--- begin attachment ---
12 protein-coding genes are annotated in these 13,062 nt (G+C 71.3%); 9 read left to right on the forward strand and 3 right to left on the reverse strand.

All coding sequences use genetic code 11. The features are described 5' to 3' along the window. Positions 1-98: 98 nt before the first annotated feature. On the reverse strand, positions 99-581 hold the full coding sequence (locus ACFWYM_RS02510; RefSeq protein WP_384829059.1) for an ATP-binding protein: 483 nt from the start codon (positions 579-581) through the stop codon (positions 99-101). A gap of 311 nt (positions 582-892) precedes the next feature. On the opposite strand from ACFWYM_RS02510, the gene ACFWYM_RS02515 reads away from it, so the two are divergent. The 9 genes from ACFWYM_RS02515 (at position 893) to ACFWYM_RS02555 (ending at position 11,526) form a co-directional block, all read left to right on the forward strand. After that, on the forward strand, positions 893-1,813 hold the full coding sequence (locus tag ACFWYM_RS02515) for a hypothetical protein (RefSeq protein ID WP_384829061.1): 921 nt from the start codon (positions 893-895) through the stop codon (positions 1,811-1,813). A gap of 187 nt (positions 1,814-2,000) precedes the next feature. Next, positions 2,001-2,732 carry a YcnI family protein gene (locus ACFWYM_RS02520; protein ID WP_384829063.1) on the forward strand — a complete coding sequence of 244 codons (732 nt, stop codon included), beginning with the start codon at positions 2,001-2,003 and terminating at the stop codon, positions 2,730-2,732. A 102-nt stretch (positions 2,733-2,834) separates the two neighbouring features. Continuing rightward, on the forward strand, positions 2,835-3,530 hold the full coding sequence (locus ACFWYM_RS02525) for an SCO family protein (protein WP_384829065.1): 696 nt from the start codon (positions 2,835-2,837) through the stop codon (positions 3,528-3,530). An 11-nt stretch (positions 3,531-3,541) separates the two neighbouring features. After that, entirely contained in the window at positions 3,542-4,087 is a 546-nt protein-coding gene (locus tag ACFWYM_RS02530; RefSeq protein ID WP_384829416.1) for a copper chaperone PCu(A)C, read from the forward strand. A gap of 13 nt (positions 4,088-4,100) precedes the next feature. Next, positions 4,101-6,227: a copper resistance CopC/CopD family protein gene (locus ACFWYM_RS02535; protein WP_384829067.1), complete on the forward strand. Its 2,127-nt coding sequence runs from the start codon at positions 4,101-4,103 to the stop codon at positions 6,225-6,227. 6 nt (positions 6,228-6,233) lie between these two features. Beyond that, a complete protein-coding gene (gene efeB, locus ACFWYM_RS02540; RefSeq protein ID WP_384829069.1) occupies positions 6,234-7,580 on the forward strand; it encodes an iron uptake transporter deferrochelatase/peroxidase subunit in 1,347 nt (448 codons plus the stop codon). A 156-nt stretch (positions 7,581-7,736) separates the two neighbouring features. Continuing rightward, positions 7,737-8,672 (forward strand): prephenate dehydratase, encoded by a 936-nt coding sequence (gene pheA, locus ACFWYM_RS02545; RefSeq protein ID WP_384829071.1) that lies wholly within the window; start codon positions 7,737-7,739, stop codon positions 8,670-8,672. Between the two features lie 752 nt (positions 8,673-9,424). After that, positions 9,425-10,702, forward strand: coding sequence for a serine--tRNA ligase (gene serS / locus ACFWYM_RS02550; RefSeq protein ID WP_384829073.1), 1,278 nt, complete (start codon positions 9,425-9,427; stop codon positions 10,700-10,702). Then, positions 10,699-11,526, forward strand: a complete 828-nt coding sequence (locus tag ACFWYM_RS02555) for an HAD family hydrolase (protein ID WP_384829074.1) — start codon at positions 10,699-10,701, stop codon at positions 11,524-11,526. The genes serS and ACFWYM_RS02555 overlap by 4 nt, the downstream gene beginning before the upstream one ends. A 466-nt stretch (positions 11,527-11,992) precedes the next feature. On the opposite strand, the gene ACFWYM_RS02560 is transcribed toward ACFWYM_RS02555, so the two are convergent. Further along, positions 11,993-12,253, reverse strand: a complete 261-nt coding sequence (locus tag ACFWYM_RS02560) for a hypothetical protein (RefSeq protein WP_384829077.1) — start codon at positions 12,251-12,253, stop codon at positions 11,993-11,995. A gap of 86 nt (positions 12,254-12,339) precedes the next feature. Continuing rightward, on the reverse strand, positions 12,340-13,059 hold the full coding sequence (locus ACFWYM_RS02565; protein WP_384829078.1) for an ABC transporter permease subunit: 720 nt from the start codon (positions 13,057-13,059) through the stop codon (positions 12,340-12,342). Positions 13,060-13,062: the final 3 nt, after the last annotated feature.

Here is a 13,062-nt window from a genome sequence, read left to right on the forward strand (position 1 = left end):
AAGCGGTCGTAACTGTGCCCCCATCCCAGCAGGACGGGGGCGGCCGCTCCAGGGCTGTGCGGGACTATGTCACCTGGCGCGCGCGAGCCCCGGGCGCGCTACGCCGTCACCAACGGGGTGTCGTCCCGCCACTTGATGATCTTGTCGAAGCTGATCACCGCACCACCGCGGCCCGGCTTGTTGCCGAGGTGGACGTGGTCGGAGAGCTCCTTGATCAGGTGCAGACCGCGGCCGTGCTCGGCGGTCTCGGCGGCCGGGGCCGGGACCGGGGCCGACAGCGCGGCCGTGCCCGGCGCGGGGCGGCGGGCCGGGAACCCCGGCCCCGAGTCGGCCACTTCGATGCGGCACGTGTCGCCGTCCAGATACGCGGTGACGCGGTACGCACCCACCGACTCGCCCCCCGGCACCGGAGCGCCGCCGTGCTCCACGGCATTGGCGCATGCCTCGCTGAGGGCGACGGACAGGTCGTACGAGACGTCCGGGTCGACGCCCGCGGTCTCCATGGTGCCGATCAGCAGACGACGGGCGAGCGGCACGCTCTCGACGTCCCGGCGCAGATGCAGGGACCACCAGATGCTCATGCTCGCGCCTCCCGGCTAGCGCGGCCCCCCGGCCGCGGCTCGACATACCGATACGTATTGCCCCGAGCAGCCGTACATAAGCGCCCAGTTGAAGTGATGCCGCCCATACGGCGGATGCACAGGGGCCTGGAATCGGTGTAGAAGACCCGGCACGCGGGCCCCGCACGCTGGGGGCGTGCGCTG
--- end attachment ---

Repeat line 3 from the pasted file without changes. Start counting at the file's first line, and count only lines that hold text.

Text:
Here is a 13,062-nt window from a genome sequence, read left to right on the forward strand (position 1 = left end):